I guess it’s hard to say whether it was fully foreseeable. I think there is recognition that there is a lot of inverter-connected generation going into the system, and that’s really changing the dynamics of the grid.
There was talk that inverters can be retuned to alleviate their effects on stability of the grid?
The five operational solar farms that are being curtailed 50% are going through a retuning process at the moment. My understanding is that it’s not simple, and it’s taking some time.
How can so many generators have progressed so far in the complex connection process, to now be delayed by a year or more in supplying their electricity to market?
What our members want now is to ensure that generators can still connect. While a sequencing process may lead to some slowdown in connections, if that is the only way forward, then they want to ensure that that sequencing process is as robust and transparent as it can be to ensure that it can be moved through as quickly as possible.
Which solar farms are affected?
One of the difficulties is that there is no public list of affected projects. AEMO only confirmed the sequencing approach at its forum and since then we’ve been gathering member feedback.
It’s not necessary to know who is in front of you or behind you, it’s more about where you are in the queue; people want to know that they are No. 5 and a timeframe around when their project might be addressed.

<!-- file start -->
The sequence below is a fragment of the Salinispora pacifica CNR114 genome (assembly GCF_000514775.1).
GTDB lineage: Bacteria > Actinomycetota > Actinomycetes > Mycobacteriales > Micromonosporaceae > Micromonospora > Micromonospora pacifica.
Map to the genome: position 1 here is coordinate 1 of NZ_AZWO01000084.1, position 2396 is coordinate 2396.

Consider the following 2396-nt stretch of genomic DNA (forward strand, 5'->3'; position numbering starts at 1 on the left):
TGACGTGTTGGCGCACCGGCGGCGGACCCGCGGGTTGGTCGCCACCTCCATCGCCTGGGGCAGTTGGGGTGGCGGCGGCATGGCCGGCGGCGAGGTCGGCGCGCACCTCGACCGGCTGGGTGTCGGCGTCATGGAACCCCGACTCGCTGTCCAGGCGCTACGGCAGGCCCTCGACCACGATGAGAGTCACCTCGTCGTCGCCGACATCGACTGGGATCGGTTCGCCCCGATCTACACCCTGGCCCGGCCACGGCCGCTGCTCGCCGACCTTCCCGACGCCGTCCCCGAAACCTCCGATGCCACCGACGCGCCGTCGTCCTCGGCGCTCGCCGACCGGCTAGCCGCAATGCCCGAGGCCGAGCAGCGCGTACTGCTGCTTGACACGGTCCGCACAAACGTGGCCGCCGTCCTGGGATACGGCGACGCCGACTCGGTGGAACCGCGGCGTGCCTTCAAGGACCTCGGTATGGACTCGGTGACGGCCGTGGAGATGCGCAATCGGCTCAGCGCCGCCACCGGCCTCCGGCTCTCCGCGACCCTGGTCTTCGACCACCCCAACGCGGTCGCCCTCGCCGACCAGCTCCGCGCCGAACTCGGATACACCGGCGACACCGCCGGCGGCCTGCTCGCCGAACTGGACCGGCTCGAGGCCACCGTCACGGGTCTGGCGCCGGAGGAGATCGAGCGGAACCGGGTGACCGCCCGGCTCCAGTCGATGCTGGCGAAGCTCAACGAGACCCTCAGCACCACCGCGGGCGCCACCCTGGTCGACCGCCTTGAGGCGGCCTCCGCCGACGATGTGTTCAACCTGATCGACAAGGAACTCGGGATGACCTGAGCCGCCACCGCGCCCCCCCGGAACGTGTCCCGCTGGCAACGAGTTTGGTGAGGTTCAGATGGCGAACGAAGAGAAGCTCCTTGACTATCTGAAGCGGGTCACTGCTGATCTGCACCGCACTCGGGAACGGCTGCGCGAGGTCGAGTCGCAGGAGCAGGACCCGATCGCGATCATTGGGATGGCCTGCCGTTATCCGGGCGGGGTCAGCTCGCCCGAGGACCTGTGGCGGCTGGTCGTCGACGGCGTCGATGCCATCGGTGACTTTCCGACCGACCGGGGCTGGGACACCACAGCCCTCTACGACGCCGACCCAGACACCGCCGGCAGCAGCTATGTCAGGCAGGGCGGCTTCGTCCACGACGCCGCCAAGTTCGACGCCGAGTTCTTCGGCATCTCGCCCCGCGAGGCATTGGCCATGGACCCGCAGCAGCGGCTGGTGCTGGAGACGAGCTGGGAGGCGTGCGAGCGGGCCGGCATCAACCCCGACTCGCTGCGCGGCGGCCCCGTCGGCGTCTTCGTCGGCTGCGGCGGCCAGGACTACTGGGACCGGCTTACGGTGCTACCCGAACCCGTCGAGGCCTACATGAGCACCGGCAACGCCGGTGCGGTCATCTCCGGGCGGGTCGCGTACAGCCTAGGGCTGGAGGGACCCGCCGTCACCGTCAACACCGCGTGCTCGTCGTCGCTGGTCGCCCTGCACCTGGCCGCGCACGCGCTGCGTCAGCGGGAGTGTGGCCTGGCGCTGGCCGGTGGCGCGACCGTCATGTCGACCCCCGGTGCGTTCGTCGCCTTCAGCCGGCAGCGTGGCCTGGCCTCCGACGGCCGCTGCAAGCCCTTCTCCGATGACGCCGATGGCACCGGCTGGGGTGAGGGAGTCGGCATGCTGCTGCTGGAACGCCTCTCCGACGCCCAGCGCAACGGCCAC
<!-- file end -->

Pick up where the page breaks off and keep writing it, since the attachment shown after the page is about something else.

Some of these projects aren’t our members. I’ve accounted for I’d say around 80% of the affected projects, just from the conversations I’ve had with members. Some of them are also a little uncertain about whether they will be affected or not; they might be at the fringe of the issue and obviously they’re really hoping they will be ruled out as being affected and will be able to continue through the regular process.
Could delays of nine months or more push some renewable developers to the brink?
No member has explicitly told us that, but people are really questioning what this means for their project. And it’s possible that projects that are further towards the back won’t proceed. What that means for any particular business is hard to say at this stage.
Were you talking about workarounds at the AEMO forum?
There were some ideas. I think AEMO is still keen to pursue looking at novel solutions. Sequencing is the first step, but they want to engage with industry and work collaboratively on what else can be done.
We talk a lot about interconnectors, but this is a problem of local transmission line isn’t it?
My understanding is that this is a local transmission issue. Interconnectors such as EnergyConnect coming on and the VNI upgrade will assist this issue, but AEMO is aware that those upgrades are a long way off still, so something needs to be done in the interim.
Oliver Yates went so far the other day as to suggest that there is a deliberate go-slow in terms of the Government’s directives to AEMO and the Australian Energy Regulator and the AEMC. Do we have reason to believe that this is some underlying reluctance to give renewable energy the infrastructure it needs to succeed?